10 Facts About the Pandemonious Captain Lou Albano

You youngsters might know him better as Mario, but if you were at a formative age in 1983, when Cyndi Lauper’s “Girls Just Want to Have Fun” was more played than Atari, then you probably first saw professional wrestling manager Captain Lou Albano as Cyndi’s swarthy father in the song’s music video. When Captain Lou objects to his girl’s hedonistic ambitions, Cyndi punishes dad with a deadly chicken wing maneuver, then goes on having weird-haired fun. From there, the Legend of Lou continued to grow with each rubber band face piercing. I like to think Lou’s legend is still growing, some six years after floating off to that very crowded, squared circle in the sky. Hopefully these essential facts, which we present for no timely reason whatsoever, will help keep Lou’s great name aloft so he can continue to be a guiding light for future generations.
Captain Lou Was Someone Before Cyndi

“Girls Just Want to Have Fun” put Captain Lou in front of the MTV crowd, but anyone who watched professional wrestling knew that Lou was a spittin’, stompin’, cussin’ force of nature long before that. He was a pro himself, who broke into the biz in 1953 as pretty boy, baby face, Leaping Lou Albano. He turned increasingly towards the bad guy side, particularly as a member of the tag-team duo The Sicilians, and on his own, even against the great Bruno Sammartino. But Lou’s mark would be made as a leader of men. Captain Lou managed no less than four singles champs, and 15 different duos to WWE World Tag Team belts. The British Bulldogs would have been Yorkies without Lou. The Wild Samoans, tame. The Valiant Brothers, unprincely.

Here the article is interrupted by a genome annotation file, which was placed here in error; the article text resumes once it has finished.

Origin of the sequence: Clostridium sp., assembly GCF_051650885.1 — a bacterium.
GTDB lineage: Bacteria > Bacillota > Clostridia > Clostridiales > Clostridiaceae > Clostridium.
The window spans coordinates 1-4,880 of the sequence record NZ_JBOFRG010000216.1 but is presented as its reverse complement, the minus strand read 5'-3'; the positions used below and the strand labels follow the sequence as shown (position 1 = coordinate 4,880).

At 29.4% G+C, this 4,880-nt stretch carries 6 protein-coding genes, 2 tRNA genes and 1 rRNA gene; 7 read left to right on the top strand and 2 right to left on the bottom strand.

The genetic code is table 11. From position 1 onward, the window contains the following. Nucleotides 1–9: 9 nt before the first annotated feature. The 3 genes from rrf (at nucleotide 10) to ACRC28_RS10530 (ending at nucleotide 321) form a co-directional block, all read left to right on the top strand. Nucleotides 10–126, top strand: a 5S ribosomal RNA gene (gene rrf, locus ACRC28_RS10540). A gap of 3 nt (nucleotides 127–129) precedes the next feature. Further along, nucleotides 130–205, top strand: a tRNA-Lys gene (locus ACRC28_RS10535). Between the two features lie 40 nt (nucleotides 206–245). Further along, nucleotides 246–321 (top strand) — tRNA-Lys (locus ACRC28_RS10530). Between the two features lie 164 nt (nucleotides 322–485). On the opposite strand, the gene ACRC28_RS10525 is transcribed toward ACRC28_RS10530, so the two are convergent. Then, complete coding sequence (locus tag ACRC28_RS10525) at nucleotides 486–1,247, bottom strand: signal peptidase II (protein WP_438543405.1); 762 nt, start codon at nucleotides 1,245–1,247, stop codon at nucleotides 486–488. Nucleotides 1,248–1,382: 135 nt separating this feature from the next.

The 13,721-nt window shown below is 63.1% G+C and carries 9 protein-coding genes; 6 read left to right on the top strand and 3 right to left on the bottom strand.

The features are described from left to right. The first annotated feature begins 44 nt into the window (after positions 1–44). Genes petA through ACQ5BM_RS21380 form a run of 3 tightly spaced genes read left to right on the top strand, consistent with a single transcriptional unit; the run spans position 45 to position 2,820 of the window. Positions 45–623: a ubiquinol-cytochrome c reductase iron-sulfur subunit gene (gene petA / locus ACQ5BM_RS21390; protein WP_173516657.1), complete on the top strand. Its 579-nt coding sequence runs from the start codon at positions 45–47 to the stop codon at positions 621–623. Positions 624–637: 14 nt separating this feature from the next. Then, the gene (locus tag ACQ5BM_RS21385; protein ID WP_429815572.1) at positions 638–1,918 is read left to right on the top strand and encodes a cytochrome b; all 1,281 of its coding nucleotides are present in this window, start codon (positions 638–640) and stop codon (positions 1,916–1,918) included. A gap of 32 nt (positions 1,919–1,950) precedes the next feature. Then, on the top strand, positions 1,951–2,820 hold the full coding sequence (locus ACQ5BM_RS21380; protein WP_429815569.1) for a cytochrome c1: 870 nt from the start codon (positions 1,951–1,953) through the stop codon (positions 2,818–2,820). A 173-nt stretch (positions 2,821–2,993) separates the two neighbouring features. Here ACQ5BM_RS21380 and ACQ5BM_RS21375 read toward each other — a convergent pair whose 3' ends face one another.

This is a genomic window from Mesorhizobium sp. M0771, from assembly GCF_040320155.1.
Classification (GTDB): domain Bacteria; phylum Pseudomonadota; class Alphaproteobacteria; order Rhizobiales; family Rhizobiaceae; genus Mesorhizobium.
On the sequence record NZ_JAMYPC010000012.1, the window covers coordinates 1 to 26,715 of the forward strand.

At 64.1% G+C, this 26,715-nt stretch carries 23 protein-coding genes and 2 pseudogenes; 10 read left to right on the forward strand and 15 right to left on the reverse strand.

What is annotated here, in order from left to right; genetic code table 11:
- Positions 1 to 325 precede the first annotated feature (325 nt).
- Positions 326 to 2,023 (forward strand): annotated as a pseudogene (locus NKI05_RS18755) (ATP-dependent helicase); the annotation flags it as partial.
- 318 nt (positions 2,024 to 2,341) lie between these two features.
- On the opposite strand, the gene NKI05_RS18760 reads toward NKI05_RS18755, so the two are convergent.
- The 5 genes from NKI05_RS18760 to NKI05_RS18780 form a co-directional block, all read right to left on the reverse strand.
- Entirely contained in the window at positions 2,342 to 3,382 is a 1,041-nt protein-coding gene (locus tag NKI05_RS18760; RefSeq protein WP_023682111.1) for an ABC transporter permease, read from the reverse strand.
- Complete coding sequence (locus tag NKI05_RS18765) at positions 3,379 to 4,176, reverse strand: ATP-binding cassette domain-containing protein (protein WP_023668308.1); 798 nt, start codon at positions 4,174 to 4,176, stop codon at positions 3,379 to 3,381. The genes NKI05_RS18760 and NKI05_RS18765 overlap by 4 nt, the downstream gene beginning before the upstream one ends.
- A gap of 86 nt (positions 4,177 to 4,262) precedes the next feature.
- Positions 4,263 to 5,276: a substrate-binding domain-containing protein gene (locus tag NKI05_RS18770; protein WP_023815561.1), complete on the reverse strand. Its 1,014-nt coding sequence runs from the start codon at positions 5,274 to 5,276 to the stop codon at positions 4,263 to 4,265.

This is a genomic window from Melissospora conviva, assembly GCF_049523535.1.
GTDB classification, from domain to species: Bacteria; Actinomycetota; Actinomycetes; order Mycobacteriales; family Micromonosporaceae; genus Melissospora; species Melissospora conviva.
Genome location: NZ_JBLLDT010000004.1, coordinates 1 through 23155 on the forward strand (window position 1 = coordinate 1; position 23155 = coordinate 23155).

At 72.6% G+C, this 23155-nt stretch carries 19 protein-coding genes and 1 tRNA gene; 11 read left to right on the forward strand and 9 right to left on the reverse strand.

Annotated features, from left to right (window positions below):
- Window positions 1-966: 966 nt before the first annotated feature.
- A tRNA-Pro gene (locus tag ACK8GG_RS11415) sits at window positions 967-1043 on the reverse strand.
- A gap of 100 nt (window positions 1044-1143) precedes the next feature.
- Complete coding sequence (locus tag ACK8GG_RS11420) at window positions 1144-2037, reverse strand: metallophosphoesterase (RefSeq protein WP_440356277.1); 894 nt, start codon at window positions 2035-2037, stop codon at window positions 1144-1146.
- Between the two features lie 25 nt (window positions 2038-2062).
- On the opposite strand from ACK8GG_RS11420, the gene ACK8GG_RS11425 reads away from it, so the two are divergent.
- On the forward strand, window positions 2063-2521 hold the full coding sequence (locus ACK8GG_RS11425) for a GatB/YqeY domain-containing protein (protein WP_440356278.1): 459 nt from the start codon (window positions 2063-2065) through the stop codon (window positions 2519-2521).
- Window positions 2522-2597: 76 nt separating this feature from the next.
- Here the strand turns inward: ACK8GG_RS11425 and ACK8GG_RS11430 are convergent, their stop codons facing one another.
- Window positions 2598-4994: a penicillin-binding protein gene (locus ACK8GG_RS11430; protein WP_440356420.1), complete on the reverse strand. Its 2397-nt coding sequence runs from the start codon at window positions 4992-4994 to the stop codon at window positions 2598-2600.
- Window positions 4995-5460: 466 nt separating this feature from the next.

This Song Exists

It’s pandemonium, I know, but NRBQ, a beloved cult band going on its 50th year in business, penned this ode to their manager, Captain Lou. Visionaries that they are, NRBQ saw Lou’s wrestling managerial skills and realized he could easily take that same kind of hustle and bravado to the record game. In honor of such, the NRBQ lads penned this miraculous number about Lou, who intros and outros the song in maniacal fits of self-proclamations and percentages while referring to himself as the “guiding light” and “a bitch on ball bearings, brother, a motherf***er on wheels.” I’m just glad I found this one early on in my writing, so as to provide the perfect soundtrack for such an important list. That’s right, I’m a method writer. And I’m no longer buttoning my shirt.

Rock ‘N’ Wrestling

Captain Lou was a big, fat reason wrestling blew up to become the pop culture crossover phenom of the mid-’80s, back when pile-driving was a fad. The MTV masses ate up the Captain’s critically acclaimed turn in Lauper’s video, just like her manager and boyfriend David Wolff predicted. After the video’s success, Wolff saw dollar signs. He wrangled a multi-year storyline that found Captain Lou doing cameos in two more videos — “Time After Time” and “She Bop.” It also found Lauper working in Captain Lou’s medium. Wolff orchestrated a legit wrestling feud, which could only be settled by Lauper’s charge, Wendi Richter, wrestling Captain Lou’s girl, the Fabulous Moolah. Lou and Wolff both deserve a huge amount of credit for the popularity of professional wrestling, but what did they get for their effort? Lou got a gold record to the head, and Wolff got body slammed so hard by Rowdy Roddy Piper, it nearly broke his back.

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